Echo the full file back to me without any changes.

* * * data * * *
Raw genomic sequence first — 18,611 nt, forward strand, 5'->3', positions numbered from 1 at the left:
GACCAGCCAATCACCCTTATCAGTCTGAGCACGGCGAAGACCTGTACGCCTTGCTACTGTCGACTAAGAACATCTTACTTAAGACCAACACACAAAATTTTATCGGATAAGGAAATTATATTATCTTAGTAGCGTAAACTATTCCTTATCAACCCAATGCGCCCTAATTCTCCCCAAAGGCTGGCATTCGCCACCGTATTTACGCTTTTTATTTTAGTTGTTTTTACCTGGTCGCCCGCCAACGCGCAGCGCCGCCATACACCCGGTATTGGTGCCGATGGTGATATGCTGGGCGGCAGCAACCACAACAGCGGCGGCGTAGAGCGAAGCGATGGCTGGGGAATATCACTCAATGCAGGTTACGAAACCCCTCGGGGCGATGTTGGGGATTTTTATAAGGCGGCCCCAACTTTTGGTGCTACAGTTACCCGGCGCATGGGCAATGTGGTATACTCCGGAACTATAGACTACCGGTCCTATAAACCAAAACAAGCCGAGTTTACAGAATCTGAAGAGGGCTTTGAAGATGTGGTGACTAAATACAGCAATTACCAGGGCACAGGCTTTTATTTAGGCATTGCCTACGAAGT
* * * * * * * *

Raw genomic sequence first — 18,611 nt, forward strand, 5'->3', positions numbered from 1 at the left:
GACCAGCCAATCACCCTTATCAGTCTGAGCACGGCGAAGACCTGTACGCCTTGCTACTGTCGACTAAGAACATCTTACTTAAGACCAACACACAAAATTTTATCGGATAAGGAAATTATATTATCTTAGTAGCGTAAACTATTCCTTATCAACCCAATGCGCCCTAATTCTCCCCAAAGGCTGGCATTCGCCACCGTATTTACGCTTTTTATTTTAGTTGTTTTTACCTGGTCGCCCGCCAACGCGCAGCGCCGCCATACACCCGGTATTGGTGCCGATGGTGATATGCTGGGCGGCAGCAACCACAACAGCGGCGGCGTAGAGCGAAGCGATGGCTGGGGAATATCACTCAATGCAGGTTACGAAACCCCTCGGGGCGATGTTGGGGATTTTTATAAGGCGGCCCCAACTTTTGGTGCTACAGTTACCCGGCGCATGGGCAATGTGGTATACTCCGGAACTATAGACTACCGGTCCTATAAACCAAAACAAGCCGAGTTTACAGAATCTGAAGAGGGCTTTGAAGATGTGGTGACTAAATACAGCAATTACCAGGGCACAGGCTTTTATTTAGGCATTGCCTACGAAGT